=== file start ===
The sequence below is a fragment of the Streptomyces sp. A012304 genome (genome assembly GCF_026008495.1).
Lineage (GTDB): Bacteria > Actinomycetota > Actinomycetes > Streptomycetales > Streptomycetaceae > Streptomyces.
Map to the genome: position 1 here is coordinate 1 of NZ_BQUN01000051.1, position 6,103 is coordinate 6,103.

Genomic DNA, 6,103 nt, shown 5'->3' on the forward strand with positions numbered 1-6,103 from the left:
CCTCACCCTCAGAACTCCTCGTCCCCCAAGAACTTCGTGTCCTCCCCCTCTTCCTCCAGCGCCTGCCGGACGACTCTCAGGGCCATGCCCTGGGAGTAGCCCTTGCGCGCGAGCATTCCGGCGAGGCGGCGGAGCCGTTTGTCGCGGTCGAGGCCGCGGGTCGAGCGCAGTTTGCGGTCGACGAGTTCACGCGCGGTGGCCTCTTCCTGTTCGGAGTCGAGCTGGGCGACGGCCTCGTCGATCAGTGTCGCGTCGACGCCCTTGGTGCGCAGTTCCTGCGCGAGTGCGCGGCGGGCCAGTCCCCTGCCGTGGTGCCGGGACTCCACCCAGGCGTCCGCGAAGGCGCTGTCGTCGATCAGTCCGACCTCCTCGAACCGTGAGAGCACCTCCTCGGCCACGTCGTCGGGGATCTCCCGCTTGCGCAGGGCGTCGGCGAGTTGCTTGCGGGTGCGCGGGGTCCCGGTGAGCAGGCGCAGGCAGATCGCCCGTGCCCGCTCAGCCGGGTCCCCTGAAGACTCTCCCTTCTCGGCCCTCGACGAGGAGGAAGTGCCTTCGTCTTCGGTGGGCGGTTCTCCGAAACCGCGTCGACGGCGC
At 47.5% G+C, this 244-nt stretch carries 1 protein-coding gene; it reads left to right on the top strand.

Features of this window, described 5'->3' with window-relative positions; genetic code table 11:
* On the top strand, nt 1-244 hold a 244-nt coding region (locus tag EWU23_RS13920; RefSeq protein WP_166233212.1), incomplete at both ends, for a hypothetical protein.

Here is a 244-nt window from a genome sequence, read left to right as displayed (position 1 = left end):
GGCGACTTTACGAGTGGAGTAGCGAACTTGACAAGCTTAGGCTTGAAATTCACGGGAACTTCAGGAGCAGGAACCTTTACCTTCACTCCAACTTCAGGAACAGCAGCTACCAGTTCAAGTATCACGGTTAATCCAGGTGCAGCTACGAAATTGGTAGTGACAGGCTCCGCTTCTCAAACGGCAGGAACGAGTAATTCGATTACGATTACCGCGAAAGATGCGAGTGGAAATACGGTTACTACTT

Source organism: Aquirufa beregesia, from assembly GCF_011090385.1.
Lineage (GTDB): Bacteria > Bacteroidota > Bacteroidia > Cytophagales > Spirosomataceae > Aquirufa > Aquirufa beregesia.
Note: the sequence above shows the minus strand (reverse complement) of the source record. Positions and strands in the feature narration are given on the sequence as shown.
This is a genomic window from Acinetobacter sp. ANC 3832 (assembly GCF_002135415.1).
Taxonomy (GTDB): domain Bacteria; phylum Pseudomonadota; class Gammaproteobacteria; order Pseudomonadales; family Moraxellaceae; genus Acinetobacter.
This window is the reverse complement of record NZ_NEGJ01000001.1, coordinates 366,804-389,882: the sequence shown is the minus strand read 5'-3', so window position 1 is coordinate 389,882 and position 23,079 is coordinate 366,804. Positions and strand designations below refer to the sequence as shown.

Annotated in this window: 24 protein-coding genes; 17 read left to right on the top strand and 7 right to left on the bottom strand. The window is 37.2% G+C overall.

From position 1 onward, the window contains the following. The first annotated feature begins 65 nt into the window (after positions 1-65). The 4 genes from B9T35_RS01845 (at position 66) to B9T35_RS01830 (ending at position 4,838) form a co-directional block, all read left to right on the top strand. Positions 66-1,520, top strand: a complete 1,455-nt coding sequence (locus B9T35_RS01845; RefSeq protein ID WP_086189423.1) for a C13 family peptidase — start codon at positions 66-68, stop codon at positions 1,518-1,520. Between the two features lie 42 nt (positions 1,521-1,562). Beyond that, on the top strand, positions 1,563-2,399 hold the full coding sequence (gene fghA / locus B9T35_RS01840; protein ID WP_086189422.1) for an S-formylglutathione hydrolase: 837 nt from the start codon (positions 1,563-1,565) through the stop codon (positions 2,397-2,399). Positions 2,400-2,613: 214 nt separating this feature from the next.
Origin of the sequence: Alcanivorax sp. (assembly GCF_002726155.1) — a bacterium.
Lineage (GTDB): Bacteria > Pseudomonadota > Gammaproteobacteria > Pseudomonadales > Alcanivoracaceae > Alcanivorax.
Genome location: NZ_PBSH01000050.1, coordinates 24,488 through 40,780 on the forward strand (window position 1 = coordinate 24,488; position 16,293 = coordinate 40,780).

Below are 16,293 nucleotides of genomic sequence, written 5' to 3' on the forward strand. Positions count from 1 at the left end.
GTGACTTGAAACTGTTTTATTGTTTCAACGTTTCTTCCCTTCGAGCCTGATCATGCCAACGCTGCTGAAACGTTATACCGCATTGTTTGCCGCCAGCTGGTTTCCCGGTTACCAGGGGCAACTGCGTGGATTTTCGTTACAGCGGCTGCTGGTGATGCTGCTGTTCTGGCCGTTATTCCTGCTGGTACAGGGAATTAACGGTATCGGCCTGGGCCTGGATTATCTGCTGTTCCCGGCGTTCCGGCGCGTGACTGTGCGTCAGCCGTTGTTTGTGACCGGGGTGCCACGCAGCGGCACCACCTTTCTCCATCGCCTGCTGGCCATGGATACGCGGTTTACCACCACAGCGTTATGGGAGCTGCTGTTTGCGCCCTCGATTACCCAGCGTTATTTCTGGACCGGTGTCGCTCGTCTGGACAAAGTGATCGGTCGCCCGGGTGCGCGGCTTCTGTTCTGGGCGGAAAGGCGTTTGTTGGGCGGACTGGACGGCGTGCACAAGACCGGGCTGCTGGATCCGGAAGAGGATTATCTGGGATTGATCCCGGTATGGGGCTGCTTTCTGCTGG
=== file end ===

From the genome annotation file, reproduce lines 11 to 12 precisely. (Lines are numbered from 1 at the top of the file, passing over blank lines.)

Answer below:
Source organism: Aquirufa beregesia, from assembly GCF_011090385.1.
Lineage (GTDB): Bacteria > Bacteroidota > Bacteroidia > Cytophagales > Spirosomataceae > Aquirufa > Aquirufa beregesia.